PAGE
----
The Women in Management program served as the InnovateHER point of contact and organizer of the local competition in partnership with the Burton D. Morgan Center for Entrepreneurship on Purdue’s campus. Women in Management provided prize money for the event. The winner received $3,000 and second place received $1,500.

Joy Dietz, retiring director of the Women in Management program and Purdue InnovateHER coordinator, says that the program is very proud of its role in supporting the event.

"Our workforce looks very different now than it did 50 years ago," Dietz says. "Women now comprise nearly half of the labor force, and demands on women and their families are growing. This competition is the platform to provide the products and services that address those demands, and we look forward to supporting this competition in many years to come."

Another event organized by the Jane Brock-Wilson Center for Women in Management featured a February panel discussion on workplace gender equality. Panelists included Krannert's Ellen Kossek, the Basil S. Turner Professor of Management, and Purdue Foundry's Mike Asem, director of collaborative relationships.

Topics for the discussion included the pay gap between men and women who hold similar jobs; the limitations of family leave; a workforce with few female leaders; and the role men can play as advocates for equality.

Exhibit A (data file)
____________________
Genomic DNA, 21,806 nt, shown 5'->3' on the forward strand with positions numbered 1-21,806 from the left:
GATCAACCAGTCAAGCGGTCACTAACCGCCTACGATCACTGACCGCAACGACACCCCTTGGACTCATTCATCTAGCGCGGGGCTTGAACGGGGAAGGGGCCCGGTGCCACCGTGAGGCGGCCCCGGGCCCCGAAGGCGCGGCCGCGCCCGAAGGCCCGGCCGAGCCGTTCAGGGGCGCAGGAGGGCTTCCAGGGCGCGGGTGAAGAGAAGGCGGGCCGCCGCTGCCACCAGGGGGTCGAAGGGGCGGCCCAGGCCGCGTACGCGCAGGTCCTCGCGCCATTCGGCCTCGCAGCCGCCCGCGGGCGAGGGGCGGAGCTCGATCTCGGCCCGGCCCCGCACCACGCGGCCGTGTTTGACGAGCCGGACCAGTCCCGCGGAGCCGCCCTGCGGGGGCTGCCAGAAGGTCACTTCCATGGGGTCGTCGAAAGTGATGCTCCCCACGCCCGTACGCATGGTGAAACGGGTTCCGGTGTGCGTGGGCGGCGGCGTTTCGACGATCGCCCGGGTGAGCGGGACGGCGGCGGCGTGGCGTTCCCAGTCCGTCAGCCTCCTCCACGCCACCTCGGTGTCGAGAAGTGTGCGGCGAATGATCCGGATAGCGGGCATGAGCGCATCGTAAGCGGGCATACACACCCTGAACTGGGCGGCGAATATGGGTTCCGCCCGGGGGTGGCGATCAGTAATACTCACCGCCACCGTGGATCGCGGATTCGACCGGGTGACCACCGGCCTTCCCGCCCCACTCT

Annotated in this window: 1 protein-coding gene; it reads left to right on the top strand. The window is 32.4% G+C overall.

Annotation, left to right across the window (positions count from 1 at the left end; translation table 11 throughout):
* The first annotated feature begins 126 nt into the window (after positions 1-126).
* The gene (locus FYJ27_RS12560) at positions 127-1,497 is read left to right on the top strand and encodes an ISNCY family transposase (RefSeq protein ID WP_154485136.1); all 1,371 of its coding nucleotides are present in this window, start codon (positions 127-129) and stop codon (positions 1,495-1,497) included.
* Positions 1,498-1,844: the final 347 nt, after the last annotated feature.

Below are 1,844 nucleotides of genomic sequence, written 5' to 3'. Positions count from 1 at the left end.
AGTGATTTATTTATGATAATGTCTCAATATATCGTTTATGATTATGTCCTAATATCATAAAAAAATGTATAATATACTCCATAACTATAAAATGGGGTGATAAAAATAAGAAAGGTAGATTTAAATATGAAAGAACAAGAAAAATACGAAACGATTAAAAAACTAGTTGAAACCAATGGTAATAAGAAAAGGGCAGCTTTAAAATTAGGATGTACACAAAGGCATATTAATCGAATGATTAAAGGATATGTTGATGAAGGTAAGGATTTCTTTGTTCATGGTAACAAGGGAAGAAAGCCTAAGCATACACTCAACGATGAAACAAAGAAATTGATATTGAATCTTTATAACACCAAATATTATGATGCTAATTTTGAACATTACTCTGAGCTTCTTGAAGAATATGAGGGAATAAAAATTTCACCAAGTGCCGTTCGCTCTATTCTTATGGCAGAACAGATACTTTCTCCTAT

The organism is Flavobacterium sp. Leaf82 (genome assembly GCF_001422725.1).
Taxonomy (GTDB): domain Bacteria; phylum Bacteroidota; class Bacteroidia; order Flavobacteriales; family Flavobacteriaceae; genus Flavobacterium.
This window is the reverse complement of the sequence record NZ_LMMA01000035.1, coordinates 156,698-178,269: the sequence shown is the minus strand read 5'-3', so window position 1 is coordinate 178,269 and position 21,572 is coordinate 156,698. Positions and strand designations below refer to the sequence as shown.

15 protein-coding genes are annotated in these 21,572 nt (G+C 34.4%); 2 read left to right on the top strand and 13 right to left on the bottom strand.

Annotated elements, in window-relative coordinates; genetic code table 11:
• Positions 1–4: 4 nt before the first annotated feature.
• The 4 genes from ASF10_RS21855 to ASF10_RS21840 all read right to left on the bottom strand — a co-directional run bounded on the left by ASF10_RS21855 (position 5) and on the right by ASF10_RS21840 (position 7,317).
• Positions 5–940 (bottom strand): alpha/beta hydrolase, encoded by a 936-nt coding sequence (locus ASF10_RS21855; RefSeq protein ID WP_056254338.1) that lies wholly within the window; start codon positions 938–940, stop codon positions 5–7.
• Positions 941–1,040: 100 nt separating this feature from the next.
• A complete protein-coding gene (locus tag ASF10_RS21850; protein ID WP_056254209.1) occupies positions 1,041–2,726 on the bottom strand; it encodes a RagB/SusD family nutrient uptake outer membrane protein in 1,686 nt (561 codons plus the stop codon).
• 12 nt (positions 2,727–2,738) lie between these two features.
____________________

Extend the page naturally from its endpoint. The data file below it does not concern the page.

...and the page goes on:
Kossek says universities play a key role not only in educating students, but also in creating an environment for them to succeed. To that end, Purdue also hosted the inaugural Leadership Excellence and Gender in Organizations Symposium in late March. The symposium was organized by Purdue’s Susan Bulkeley Butler Center for Leadership Excellence, the Jane Brock-Wilson Center for Women in Management and the Krannert School, along with partners from Purdue, other universities, the business community and policy experts.

“This conference brought together leading scholars to address opportunities to use cutting-edge research to effect change in organizations and occupations in a way that improves gender equality,” Kossek says. “We are preparing students in the classroom, but it’s also imperative that we consider changes that create an environment in which our students can thrive and excel once they graduate.”

Purdue has a history of producing top female business leaders and continuously seeks opportunities to build on that tradition. In August 2015, Kossek and David Hummels, Krannert School dean and economics professor, participated in a daylong White House summit to explore ways to expand opportunities for women in business and adapt to changing workforce needs.

“It was a tremendous opportunity to engage other leaders on these issues,” Hummels says. “Leading business schools like Krannert are in a prime position to facilitate not only the discussion on this important topic, but also the course of action. We will have discussions on improving access to business schools and careers, making sure our business schools are preparing students for the workforce of the future, and providing career services that also take into account the needs of nontraditional students.

“While all of these concepts are geared toward expanding opportunities for women, it’s clear that these types of initiatives will create broad benefits that will improve all students’ educational experiences and help build a stronger and more vibrant workforce.”

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